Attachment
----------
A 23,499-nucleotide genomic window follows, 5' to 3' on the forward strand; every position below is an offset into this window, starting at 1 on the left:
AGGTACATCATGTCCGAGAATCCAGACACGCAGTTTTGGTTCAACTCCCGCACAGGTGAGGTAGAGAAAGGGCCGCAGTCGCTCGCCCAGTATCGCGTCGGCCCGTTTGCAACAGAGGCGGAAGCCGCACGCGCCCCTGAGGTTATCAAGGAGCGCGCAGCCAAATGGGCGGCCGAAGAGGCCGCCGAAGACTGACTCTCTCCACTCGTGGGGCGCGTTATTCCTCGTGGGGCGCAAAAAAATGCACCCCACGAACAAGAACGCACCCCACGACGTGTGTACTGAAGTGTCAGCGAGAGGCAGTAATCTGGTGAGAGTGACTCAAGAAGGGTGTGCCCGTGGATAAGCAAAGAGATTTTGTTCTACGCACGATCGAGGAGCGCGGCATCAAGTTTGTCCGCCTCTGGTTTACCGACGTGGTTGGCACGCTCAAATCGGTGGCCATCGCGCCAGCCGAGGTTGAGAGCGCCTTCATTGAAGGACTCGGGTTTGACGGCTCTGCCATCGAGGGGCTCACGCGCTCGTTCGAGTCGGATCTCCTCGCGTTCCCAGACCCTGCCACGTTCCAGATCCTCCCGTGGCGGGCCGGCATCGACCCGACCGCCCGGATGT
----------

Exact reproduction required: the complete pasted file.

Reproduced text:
A 23,499-nucleotide genomic window follows, 5' to 3' on the forward strand; every position below is an offset into this window, starting at 1 on the left:
AGGTACATCATGTCCGAGAATCCAGACACGCAGTTTTGGTTCAACTCCCGCACAGGTGAGGTAGAGAAAGGGCCGCAGTCGCTCGCCCAGTATCGCGTCGGCCCGTTTGCAACAGAGGCGGAAGCCGCACGCGCCCCTGAGGTTATCAAGGAGCGCGCAGCCAAATGGGCGGCCGAAGAGGCCGCCGAAGACTGACTCTCTCCACTCGTGGGGCGCGTTATTCCTCGTGGGGCGCAAAAAAATGCACCCCACGAACAAGAACGCACCCCACGACGTGTGTACTGAAGTGTCAGCGAGAGGCAGTAATCTGGTGAGAGTGACTCAAGAAGGGTGTGCCCGTGGATAAGCAAAGAGATTTTGTTCTACGCACGATCGAGGAGCGCGGCATCAAGTTTGTCCGCCTCTGGTTTACCGACGTGGTTGGCACGCTCAAATCGGTGGCCATCGCGCCAGCCGAGGTTGAGAGCGCCTTCATTGAAGGACTCGGGTTTGACGGCTCTGCCATCGAGGGGCTCACGCGCTCGTTCGAGTCGGATCTCCTCGCGTTCCCAGACCCTGCCACGTTCCAGATCCTCCCGTGGCGGGCCGGCATCGACCCGACCGCCCGGATGT